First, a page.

Shaking Hands with Citizens United
Most people I know disagree idea with the idea that corporations should be accorded the same protections as living breathing people under the U.S. constitution. Although considered a “legal person” under the law, there is a sense that entities are fundamentally different. How can one, for example, trust a corporation when one cannot look into the eyes of the corporation or shake its hand?
At the same time, I find that many people are inclined to trust the agents of corporate entities. On the basis of such trust, they decide that certain understandings do not need to be memorialized in written contracts or that it’s a waste of time and money to consider and document what should happen if the relationship sours. What is often not considered – especially for those newer to the business and investment worlds – is whether this trust is misplaced. It is easy to overlook that the fact that the deal is actually being struck with the entity that employs the trusted person, rather than the trusted person herself.
So what are the implications of entering into a deal with an entity rather than a person? Consider the example of an investment transaction with an early stage business. These are relationships that could last 5, 10 years, maybe even longer. A LOT can happen during a period of time like that. Even if the original entity representatives stick around for that entire period, unwritten agreements and assumptions can have a way of becoming less clear over time. I find this to be especially true when things aren’t going well with the business.
In some number of cases, the entity representatives who inked the deal won’t in fact be around for the entire length of the relationship. I find this to be particularly true with junior investment professionals in the impact space. Interestingly enough, according to a recent report by the Bureau of Labor Statistics, the median tenure with a single employer in the finance industry in the U.S. over the past decade has been less than five years. Or, the entity representative may stick around, but the entire investment may be transferred to a different corporate entity with different representatives.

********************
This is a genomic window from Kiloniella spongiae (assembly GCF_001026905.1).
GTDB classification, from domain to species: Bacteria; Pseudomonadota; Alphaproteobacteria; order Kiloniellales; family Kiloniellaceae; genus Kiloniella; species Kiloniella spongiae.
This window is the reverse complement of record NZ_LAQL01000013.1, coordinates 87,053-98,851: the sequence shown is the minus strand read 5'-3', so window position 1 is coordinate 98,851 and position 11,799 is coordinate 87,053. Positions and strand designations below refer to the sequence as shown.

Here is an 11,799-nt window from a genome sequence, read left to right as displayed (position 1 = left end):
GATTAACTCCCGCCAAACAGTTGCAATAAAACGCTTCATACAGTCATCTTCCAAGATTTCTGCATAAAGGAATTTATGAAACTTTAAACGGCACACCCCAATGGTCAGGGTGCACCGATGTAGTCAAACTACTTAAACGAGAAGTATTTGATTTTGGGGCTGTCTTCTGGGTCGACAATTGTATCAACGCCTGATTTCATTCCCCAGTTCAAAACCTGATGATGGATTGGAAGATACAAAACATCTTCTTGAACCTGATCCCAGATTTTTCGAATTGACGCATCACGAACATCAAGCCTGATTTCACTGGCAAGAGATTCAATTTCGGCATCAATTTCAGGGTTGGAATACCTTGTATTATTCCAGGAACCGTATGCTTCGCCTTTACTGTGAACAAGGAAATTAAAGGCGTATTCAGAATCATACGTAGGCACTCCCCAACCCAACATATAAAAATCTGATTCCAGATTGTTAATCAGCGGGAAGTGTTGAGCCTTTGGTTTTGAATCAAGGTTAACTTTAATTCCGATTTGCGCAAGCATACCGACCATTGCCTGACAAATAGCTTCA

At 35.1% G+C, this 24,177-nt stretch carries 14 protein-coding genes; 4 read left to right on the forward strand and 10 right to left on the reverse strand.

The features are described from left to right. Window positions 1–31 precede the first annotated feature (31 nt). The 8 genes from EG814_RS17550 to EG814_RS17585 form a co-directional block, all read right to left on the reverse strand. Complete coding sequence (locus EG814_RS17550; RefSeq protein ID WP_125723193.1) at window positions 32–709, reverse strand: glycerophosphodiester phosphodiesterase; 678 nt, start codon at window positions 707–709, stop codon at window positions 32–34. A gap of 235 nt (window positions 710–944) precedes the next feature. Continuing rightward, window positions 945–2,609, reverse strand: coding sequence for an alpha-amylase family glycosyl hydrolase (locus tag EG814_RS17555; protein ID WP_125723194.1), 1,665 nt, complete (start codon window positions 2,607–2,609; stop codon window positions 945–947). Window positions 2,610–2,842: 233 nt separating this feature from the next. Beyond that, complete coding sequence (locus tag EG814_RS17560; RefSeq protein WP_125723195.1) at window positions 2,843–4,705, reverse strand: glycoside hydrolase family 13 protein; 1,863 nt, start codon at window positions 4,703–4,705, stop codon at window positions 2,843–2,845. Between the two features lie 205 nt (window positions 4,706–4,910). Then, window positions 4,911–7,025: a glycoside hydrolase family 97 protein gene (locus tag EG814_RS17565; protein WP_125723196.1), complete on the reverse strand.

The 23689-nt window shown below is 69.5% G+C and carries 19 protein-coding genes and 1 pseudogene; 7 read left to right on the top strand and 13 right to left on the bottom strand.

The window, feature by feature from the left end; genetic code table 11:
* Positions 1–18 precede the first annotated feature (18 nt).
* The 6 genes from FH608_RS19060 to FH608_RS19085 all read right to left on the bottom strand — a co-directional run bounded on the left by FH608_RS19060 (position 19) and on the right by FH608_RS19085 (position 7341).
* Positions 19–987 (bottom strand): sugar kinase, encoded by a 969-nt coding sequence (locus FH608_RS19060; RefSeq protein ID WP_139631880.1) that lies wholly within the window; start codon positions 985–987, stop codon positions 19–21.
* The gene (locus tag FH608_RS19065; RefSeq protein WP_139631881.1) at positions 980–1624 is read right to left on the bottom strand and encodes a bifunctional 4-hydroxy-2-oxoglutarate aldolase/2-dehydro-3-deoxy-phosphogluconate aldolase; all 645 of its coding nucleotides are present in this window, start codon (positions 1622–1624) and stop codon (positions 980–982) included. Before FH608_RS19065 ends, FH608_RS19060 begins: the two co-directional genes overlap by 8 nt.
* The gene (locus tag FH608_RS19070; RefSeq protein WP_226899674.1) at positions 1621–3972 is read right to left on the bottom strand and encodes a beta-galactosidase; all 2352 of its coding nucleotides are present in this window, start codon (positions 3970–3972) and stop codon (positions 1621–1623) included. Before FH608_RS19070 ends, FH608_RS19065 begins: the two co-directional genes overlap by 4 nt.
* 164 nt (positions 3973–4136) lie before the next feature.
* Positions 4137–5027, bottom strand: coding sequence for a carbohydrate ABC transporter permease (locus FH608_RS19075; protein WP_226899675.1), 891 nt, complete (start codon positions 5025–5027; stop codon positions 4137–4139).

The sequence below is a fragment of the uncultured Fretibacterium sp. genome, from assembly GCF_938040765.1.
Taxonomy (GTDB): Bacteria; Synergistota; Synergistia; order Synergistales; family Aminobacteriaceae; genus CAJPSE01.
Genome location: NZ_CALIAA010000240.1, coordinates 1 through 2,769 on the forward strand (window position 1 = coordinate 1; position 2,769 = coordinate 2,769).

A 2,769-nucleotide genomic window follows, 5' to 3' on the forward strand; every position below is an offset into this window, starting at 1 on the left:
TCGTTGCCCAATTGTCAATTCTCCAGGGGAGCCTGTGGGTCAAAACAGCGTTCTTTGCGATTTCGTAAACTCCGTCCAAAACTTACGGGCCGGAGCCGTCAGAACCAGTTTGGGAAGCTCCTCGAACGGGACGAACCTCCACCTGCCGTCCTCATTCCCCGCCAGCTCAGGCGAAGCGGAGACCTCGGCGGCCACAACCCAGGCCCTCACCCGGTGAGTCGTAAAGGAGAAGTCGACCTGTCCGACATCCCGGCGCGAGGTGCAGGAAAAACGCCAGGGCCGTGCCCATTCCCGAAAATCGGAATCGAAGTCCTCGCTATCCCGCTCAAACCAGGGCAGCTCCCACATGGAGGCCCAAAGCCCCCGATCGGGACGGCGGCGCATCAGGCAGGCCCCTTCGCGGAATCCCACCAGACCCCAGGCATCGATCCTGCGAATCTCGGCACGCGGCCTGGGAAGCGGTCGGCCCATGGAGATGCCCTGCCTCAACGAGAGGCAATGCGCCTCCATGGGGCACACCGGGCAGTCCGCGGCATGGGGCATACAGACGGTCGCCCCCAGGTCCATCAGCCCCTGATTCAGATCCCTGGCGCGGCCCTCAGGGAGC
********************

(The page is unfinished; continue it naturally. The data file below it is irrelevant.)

One also has to consider whether the person on the other side of the negotiation has the authority to dictate the policy, values and practices of the organization that he or she represents. In most cases ultimate authority of the organization will reside in a board of directors or similar group. Even a partner in a venture capital firm is ultimately subject to an agreement with his or her partners, which will require ultimate organizational (rather than individual) control over decision-making. Just the other day, I learned that a client relied on an oral understanding with an entity representative, only to learn later that the entity’s board of directors refused to honor the deal. The result was a radically different economic outcome for the client.
Finally, as a matter of law, unwritten understandings will likely be unenforceable. Most contracts will contain a clause that specifically states that the written contract is the exclusive understanding of the parties. With such a clause, there are very limited circumstances under which a court will consider evidence that an agreement existed separately from the written contract.
It is impossible to address every contingency in a contract. One should, however, make sure that all of the material business understandings and assumptions are documented clearly in the written contract. In addition, even though it may feel counter to the positive energy and momentum of entering into a deal, it is important to understand what happens in possible worst-case scenarios. This is not fun for anyone, even (or maybe especially) for the lawyers who have a professional responsibility to do it. But, would you trust Citizens United to always do the right thing?